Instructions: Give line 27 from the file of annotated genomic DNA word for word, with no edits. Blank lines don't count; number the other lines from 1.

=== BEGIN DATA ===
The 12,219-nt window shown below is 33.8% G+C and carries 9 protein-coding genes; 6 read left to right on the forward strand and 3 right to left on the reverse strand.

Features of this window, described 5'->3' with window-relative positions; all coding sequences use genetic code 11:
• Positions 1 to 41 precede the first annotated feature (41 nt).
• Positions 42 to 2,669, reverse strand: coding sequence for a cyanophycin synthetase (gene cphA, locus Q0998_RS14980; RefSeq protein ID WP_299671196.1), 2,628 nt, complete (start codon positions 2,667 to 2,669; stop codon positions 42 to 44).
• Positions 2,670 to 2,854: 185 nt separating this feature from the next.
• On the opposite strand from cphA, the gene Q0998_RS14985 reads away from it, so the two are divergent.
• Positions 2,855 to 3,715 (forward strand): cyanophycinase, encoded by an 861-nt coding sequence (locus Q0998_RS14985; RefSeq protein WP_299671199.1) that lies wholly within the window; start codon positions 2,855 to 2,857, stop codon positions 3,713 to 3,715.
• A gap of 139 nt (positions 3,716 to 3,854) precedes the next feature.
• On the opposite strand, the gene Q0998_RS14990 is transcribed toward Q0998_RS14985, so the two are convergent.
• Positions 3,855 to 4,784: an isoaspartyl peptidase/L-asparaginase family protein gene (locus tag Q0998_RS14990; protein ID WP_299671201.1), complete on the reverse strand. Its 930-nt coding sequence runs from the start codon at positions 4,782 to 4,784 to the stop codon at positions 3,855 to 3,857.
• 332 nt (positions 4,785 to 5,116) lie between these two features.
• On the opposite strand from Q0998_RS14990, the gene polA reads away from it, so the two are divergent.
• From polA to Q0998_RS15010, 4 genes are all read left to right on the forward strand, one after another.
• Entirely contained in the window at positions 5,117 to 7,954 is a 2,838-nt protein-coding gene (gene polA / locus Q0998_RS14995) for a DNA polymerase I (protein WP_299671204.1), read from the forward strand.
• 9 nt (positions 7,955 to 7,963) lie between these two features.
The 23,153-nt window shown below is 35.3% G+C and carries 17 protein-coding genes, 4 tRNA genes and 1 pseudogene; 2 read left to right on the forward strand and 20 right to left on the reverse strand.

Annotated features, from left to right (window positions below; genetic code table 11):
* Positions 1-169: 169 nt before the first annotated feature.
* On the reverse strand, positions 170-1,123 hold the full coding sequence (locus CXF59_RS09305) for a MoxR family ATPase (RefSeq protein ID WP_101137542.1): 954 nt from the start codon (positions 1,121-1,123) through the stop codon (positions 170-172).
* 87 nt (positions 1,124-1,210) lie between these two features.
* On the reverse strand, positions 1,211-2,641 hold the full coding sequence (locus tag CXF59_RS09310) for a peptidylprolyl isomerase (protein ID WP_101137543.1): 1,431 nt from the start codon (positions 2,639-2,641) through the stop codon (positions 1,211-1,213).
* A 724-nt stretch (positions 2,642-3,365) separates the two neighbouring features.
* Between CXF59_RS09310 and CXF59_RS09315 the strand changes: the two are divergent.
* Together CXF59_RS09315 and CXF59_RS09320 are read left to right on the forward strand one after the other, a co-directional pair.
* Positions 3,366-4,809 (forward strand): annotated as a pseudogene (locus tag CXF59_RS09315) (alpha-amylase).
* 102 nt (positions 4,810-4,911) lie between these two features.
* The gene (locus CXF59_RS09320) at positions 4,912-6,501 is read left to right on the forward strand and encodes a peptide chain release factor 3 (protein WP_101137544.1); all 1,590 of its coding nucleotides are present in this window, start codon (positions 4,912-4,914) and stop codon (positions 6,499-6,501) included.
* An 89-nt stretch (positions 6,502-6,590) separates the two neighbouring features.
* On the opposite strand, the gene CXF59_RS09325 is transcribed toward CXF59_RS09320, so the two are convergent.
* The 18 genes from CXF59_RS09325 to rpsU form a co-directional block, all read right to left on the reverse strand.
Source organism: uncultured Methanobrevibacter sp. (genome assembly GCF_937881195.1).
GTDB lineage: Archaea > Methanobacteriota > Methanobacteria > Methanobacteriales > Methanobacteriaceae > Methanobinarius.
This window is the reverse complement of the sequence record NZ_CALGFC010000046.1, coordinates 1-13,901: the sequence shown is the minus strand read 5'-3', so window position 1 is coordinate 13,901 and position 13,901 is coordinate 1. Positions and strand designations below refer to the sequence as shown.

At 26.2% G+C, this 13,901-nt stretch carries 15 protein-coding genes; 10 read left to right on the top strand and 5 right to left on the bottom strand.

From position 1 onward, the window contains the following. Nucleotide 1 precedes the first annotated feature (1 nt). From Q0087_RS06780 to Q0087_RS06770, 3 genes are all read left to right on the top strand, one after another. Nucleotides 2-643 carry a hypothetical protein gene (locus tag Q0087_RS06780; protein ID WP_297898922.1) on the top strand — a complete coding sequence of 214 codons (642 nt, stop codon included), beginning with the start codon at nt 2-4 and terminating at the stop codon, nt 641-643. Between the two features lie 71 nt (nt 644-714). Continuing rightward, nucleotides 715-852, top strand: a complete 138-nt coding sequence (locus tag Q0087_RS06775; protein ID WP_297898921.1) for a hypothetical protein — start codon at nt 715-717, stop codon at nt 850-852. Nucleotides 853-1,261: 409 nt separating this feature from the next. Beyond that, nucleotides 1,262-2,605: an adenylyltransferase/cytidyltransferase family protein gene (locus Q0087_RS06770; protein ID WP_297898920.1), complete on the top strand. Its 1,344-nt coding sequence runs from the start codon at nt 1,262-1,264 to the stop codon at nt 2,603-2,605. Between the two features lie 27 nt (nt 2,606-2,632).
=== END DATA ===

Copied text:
* The gene (locus CXF59_RS09320) at positions 4,912-6,501 is read left to right on the forward strand and encodes a peptide chain release factor 3 (protein WP_101137544.1); all 1,590 of its coding nucleotides are present in this window, start codon (positions 4,912-4,914) and stop codon (positions 6,499-6,501) included.